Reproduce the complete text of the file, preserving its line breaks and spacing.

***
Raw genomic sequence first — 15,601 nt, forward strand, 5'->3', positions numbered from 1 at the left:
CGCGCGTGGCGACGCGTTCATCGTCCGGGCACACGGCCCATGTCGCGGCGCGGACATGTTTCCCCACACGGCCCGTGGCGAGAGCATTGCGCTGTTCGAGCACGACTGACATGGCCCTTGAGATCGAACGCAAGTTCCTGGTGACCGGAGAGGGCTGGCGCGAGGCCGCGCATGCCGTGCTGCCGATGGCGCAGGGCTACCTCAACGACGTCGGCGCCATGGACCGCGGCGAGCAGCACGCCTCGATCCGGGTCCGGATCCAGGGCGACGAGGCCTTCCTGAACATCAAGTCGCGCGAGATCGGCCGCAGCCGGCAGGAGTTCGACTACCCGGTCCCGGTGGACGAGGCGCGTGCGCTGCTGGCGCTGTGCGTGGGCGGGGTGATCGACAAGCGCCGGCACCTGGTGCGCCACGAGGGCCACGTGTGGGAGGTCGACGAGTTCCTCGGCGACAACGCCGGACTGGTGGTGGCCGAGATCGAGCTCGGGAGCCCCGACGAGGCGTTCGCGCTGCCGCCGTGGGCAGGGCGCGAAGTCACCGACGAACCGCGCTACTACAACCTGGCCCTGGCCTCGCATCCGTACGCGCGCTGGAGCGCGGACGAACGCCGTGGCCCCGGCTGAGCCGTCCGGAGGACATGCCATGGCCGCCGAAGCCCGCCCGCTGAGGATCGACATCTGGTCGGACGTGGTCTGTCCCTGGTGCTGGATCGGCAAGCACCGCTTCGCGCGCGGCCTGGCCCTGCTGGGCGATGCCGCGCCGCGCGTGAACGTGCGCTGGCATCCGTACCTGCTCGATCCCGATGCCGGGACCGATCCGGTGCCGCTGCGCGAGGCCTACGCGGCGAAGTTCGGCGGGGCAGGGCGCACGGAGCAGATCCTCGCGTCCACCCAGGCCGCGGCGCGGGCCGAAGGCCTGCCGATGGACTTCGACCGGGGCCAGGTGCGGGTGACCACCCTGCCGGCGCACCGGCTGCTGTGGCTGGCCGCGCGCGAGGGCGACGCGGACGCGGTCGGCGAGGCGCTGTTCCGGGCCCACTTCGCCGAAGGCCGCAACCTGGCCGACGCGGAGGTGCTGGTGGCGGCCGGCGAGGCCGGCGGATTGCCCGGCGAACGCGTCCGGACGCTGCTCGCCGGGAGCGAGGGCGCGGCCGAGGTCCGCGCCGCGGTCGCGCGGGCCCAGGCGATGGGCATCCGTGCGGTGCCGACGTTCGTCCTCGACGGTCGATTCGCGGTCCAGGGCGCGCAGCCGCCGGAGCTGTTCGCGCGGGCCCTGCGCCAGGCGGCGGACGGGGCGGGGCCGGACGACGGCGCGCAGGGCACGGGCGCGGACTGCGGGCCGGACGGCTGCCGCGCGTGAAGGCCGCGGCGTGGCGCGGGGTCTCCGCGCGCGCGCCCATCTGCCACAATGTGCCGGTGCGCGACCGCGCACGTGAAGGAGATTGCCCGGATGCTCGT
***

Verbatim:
Raw genomic sequence first — 15,601 nt, forward strand, 5'->3', positions numbered from 1 at the left:
CGCGCGTGGCGACGCGTTCATCGTCCGGGCACACGGCCCATGTCGCGGCGCGGACATGTTTCCCCACACGGCCCGTGGCGAGAGCATTGCGCTGTTCGAGCACGACTGACATGGCCCTTGAGATCGAACGCAAGTTCCTGGTGACCGGAGAGGGCTGGCGCGAGGCCGCGCATGCCGTGCTGCCGATGGCGCAGGGCTACCTCAACGACGTCGGCGCCATGGACCGCGGCGAGCAGCACGCCTCGATCCGGGTCCGGATCCAGGGCGACGAGGCCTTCCTGAACATCAAGTCGCGCGAGATCGGCCGCAGCCGGCAGGAGTTCGACTACCCGGTCCCGGTGGACGAGGCGCGTGCGCTGCTGGCGCTGTGCGTGGGCGGGGTGATCGACAAGCGCCGGCACCTGGTGCGCCACGAGGGCCACGTGTGGGAGGTCGACGAGTTCCTCGGCGACAACGCCGGACTGGTGGTGGCCGAGATCGAGCTCGGGAGCCCCGACGAGGCGTTCGCGCTGCCGCCGTGGGCAGGGCGCGAAGTCACCGACGAACCGCGCTACTACAACCTGGCCCTGGCCTCGCATCCGTACGCGCGCTGGAGCGCGGACGAACGCCGTGGCCCCGGCTGAGCCGTCCGGAGGACATGCCATGGCCGCCGAAGCCCGCCCGCTGAGGATCGACATCTGGTCGGACGTGGTCTGTCCCTGGTGCTGGATCGGCAAGCACCGCTTCGCGCGCGGCCTGGCCCTGCTGGGCGATGCCGCGCCGCGCGTGAACGTGCGCTGGCATCCGTACCTGCTCGATCCCGATGCCGGGACCGATCCGGTGCCGCTGCGCGAGGCCTACGCGGCGAAGTTCGGCGGGGCAGGGCGCACGGAGCAGATCCTCGCGTCCACCCAGGCCGCGGCGCGGGCCGAAGGCCTGCCGATGGACTTCGACCGGGGCCAGGTGCGGGTGACCACCCTGCCGGCGCACCGGCTGCTGTGGCTGGCCGCGCGCGAGGGCGACGCGGACGCGGTCGGCGAGGCGCTGTTCCGGGCCCACTTCGCCGAAGGCCGCAACCTGGCCGACGCGGAGGTGCTGGTGGCGGCCGGCGAGGCCGGCGGATTGCCCGGCGAACGCGTCCGGACGCTGCTCGCCGGGAGCGAGGGCGCGGCCGAGGTCCGCGCCGCGGTCGCGCGGGCCCAGGCGATGGGCATCCGTGCGGTGCCGACGTTCGTCCTCGACGGTCGATTCGCGGTCCAGGGCGCGCAGCCGCCGGAGCTGTTCGCGCGGGCCCTGCGCCAGGCGGCGGACGGGGCGGGGCCGGACGACGGCGCGCAGGGCACGGGCGCGGACTGCGGGCCGGACGGCTGCCGCGCGTGAAGGCCGCGGCGTGGCGCGGGGTCTCCGCGCGCGCGCCCATCTGCCACAATGTGCCGGTGCGCGACCGCGCACGTGAAGGAGATTGCCCGGATGCTCGT